2.4 Voyage data recorder
The purpose of a voyage data recorder (VDR) is to create and maintain a secure, retrievable record of information indicating the position, movement, physical status, and control of a vessel. Objective data are invaluable to investigators seeking to understand a sequence of events and identify operational problems and human factors.
In this occurrence, the Seaspan Swift was fitted with a VDR, as required by regulation; however, the information obtained from the VDR was not complete. As a result, TSB investigators did not have access to recorded data about the pods' rpm, position, or movement during the final minutes before the vessel struck the berth. This information would have been invaluable for verifying the position of the pods at any given time in relation to the actions performed by the operator. The VDR also did not record main alarms, and the bridge audio recordings downloaded by TSB investigators were unclear, likely due to the position of the microphones on the bridge. Without this type of information, investigators have difficulty confirming the occurrence timeline and sequence of events.
If VDR data are not available to an investigation, the identification and communication of safety deficiencies to advance transportation safety may be precluded.
3.1 Findings as to causes and contributing factors
- As the Seaspan Swift approached the terminal, the relief master and chief officer started the pre-arrival checklist but stopped at the step requiring the pods to be on independent propulsion. They did not resume the checklist, leading to a missed opportunity to remind the relief master to switch over the steering controls.
- Because the steering control was still set to the wheel when the master turned the pod handle, the pod did not respond and remained thrusting in the ahead position.
- The relief master increased the speed control lever to apply reverse thrust, but this caused the vessel to speed up. Attributing this response to the wind and tide conditions, the relief master applied additional thrust, which caused the vessel to speed up unexpectedly towards the dock.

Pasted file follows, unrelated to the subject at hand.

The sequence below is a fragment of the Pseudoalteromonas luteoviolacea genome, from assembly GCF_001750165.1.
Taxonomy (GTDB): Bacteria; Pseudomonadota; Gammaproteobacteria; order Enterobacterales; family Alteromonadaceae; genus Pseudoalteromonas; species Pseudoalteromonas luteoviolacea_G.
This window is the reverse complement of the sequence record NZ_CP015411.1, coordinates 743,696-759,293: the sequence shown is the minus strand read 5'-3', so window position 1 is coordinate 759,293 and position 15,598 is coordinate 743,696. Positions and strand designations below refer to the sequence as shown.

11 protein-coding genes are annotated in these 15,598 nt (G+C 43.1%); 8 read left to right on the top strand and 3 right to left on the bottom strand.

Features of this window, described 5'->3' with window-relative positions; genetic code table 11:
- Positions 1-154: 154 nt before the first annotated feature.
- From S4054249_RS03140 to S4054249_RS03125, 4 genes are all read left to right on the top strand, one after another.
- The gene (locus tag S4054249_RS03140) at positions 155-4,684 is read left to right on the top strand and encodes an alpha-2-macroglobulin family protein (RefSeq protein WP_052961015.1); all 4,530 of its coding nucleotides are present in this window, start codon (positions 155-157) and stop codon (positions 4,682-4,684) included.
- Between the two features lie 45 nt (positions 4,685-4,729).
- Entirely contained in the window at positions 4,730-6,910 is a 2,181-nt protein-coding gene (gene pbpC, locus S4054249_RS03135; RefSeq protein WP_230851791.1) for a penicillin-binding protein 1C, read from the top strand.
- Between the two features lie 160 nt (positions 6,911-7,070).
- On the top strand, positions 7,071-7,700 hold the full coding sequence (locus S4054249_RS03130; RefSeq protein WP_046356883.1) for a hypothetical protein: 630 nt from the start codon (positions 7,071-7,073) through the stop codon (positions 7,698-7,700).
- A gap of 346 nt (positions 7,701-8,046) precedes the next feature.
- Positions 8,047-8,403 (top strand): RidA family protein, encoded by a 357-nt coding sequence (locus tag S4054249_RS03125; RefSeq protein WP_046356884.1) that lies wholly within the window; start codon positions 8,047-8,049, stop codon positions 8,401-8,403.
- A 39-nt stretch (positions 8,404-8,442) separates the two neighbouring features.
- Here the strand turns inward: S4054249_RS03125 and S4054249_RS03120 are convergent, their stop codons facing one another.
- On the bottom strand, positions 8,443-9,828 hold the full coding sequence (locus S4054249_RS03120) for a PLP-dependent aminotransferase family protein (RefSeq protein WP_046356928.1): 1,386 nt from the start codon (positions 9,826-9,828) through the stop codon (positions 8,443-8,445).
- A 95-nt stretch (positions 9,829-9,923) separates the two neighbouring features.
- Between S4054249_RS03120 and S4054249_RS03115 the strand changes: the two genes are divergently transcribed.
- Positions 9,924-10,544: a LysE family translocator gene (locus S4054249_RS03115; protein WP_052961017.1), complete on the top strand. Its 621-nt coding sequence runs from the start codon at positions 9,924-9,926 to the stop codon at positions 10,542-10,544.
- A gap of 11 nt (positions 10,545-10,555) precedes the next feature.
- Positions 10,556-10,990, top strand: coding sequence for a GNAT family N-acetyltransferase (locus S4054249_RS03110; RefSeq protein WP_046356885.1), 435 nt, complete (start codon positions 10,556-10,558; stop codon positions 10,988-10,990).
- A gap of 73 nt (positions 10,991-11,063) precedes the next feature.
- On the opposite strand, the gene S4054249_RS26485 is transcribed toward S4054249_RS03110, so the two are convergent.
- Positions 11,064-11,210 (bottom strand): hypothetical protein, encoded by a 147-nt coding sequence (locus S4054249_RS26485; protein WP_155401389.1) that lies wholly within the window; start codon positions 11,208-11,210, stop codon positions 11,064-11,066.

- Once the relief master realized that the steering control was not switched over to the pod handles, there was insufficient time for him to perform a crash stop given the vessel's proximity to the berth, and the vessel struck the berth at a speed of 4.1 knots.
3.2 Findings as to risk
- If bridge switches are not designed optimally, there is a risk of accidental activation, which could contribute to an accident.
- If not all bridge team members are required to take bridge resource management training or bridge team members do not follow key principles of bridge resource management, they may not communicate and work effectively as a team, increasing the risk of accidents.
- If voyage data recorder data are not available to an investigation, the identification and communication of safety deficiencies to advance transportation safety may be precluded.
4.0 Safety action
4.1 Safety action taken
4.1.1 Seaspan Ferries Corporation
Following the occurrence, Seaspan Ferries Corporation took the following actions:
- The loose connection in the 120V switch that triggered the momentary power interruption to the radar displays was repaired, and a protective arrangement was installed over the switch. The company also posted a list of equipment connected to this switch.
- Pre-arrival checklists that are specific to each terminal (Tilbury, Swartz Bay, and Duke Point) were created, and the steps were revised to include specific details about when the steering control should be set to the wheel and when it should be set to the pod handles (Appendix D).
- Input to the pre-arrival checklist was requested from company employees on significant changes that affect the fleet operations.
- On both the Seaspan Swift and the Seaspan Reliant, the style of thrust direction indicator was changed to one with a simplified representation of the thruster that clarifies the thrust direction.
- The steering control system design was modified so that when the steering control is set to the wheel, the pod handles must be set to the ahead position. If the handles are moved off position, an alarm sounds. This design was submitted and approved by the vessel's classification society and installed by the original equipment manufacturer.
- An investigation was initiated to determine why the vessel's voyage data recorder had not recorded certain data.
This report concludes the Transportation Safety Board of Canada's investigation into this occurrence. The Board authorized the release of this report on 28 November 2018. It was officially released 17 January 2019.